- Title: Harry Potter and the Deathly Hallows
- Author: J. K. Rowling
- Genre: Children’s fantasy
- Score: 4 out of 5
- Amazon link
This book, the epic ending to seven years of Harry Potter at Hogwarts, is long. It’s so long that halfway through, when our trio were wandering aimlessly around the countryside without a clue what they were supposed to be doing, I couldn’t understand why I was still reading it.
Then, of course, the second half got ten thousand times better and the perseverance was rewarded – as was Harry, Ron and Hermione’s. There are two great things I love about this final book. Firstly, the story is good. It’s drawn out, and I’m convinced the book could be a lot shorter, but the story is captivating to the last.
Secondly, the ending leaves you wanting more, without being irritating. It’s testament to the world that JK has created that you are left with a million questions – but they aren’t horrible plot holes, they are just about the characters we are leaving behind.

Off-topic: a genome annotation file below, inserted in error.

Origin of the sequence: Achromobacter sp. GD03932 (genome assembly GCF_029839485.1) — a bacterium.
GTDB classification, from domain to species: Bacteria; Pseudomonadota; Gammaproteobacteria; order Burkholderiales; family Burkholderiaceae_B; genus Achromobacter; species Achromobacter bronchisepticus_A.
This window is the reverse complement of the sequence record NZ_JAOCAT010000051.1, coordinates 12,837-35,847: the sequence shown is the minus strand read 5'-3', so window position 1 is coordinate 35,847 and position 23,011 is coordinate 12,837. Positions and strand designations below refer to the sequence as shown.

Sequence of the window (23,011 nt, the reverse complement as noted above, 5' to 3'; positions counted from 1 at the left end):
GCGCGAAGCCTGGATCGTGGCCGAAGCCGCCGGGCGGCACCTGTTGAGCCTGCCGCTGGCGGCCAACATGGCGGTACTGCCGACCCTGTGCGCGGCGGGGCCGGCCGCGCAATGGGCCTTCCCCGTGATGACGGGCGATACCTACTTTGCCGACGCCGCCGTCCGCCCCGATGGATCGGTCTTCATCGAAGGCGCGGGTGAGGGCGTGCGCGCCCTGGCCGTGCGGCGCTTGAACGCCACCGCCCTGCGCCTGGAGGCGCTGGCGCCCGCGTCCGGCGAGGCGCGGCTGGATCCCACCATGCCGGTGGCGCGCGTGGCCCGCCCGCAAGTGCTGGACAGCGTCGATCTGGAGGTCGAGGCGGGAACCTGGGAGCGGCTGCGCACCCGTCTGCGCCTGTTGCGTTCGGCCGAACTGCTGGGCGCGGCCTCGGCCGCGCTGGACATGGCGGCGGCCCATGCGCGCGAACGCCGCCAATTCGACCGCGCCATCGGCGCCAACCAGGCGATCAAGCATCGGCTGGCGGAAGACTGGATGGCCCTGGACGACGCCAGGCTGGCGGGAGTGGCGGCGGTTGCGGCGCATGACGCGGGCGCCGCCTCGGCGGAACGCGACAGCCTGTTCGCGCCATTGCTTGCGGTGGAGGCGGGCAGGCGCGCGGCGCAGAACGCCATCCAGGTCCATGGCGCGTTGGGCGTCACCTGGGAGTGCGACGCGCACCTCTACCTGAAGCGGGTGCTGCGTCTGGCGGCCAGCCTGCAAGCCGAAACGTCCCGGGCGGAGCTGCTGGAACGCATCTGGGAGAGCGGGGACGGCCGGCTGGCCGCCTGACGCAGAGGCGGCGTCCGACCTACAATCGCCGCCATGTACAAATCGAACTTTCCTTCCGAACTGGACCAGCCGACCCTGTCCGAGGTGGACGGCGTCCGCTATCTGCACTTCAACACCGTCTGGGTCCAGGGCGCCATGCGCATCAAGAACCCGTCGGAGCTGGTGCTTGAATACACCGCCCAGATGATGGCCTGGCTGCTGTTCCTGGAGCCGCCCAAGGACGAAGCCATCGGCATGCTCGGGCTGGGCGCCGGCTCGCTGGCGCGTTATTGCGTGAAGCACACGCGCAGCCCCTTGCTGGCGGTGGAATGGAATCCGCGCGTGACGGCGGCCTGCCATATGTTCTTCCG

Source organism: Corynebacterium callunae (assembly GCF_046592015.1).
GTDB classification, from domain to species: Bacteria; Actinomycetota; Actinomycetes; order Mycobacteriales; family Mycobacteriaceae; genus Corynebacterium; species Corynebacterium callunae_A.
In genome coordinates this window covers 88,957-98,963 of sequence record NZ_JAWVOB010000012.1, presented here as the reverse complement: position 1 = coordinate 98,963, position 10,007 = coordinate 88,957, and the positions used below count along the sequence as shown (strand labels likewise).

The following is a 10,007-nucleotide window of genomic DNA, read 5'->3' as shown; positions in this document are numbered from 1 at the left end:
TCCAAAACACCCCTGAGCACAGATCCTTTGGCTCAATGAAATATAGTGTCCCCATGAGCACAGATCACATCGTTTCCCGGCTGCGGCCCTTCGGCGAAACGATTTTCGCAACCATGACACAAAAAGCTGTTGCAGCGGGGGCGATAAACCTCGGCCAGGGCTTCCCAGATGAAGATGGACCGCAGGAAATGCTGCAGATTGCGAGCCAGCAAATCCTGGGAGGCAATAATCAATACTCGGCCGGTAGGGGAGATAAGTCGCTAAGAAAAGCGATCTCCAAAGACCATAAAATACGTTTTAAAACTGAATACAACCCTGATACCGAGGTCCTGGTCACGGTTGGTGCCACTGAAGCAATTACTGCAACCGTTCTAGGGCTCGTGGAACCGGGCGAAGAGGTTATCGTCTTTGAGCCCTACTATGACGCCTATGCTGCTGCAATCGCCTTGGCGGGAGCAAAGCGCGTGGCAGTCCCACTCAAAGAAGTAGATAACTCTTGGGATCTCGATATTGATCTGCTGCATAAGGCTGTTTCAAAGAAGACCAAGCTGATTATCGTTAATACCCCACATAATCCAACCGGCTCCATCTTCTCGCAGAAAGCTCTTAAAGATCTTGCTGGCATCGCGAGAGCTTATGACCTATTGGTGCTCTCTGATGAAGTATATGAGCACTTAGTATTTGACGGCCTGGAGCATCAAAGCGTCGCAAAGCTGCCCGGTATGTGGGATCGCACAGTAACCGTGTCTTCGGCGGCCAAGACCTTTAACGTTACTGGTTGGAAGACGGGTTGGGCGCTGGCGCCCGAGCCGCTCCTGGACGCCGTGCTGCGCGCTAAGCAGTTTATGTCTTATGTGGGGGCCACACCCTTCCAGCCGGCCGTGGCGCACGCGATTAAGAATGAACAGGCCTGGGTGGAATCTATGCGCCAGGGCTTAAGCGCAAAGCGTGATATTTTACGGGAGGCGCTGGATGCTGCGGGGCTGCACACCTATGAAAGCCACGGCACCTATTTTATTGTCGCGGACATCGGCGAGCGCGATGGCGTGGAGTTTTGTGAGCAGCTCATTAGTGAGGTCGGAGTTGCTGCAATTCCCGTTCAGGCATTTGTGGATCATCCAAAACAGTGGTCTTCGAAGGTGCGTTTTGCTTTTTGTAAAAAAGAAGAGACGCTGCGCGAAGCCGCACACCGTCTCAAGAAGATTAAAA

How did Fred get on? What happened to Weazley’s Wizard Wheezes? Did Hogsmeade recover? What was Teddy’s childhood like? What was the ministry like when it got back to full strength? Did Harry become an Auror? Did they even need Aurors anymore?
Just question after endless question, but all from a good place – an imagination fired.
…the shop windows covered in paper spiders, all the tawdry Muggle trappings of a world in which they did not believe.
“Stuff like that always sounds cooler than it really was,” said Harry. “I’ve been trying to tell you that for years.”
“I prefer not to put all of my secrets in one basket, particularly not a basket that spends so much time dangling on the arm of Lord Voldemort.”
“Of course it is happening inside your head, Harry, but why on earth should that mean that it is not real?”